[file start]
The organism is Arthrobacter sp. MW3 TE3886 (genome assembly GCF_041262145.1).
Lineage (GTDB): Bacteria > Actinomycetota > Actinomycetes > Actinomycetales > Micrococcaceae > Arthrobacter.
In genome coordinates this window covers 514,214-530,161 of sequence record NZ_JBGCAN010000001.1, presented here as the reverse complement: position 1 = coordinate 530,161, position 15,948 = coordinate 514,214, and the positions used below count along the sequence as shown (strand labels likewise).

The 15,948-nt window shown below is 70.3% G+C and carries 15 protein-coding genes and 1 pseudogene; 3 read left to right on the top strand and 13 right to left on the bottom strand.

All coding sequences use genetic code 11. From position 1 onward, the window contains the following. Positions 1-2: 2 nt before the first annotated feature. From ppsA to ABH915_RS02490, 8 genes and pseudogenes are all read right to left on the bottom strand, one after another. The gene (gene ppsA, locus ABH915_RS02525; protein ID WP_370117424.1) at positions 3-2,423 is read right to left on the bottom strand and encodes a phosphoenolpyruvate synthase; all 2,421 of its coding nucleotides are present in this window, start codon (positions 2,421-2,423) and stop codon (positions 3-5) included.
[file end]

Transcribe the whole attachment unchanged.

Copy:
The organism is Arthrobacter sp. MW3 TE3886 (genome assembly GCF_041262145.1).
Lineage (GTDB): Bacteria > Actinomycetota > Actinomycetes > Actinomycetales > Micrococcaceae > Arthrobacter.
In genome coordinates this window covers 514,214-530,161 of sequence record NZ_JBGCAN010000001.1, presented here as the reverse complement: position 1 = coordinate 530,161, position 15,948 = coordinate 514,214, and the positions used below count along the sequence as shown (strand labels likewise).

The 15,948-nt window shown below is 70.3% G+C and carries 15 protein-coding genes and 1 pseudogene; 3 read left to right on the top strand and 13 right to left on the bottom strand.

All coding sequences use genetic code 11. From position 1 onward, the window contains the following. Positions 1-2: 2 nt before the first annotated feature. From ppsA to ABH915_RS02490, 8 genes and pseudogenes are all read right to left on the bottom strand, one after another. The gene (gene ppsA, locus ABH915_RS02525; protein ID WP_370117424.1) at positions 3-2,423 is read right to left on the bottom strand and encodes a phosphoenolpyruvate synthase; all 2,421 of its coding nucleotides are present in this window, start codon (positions 2,421-2,423) and stop codon (positions 3-5) included.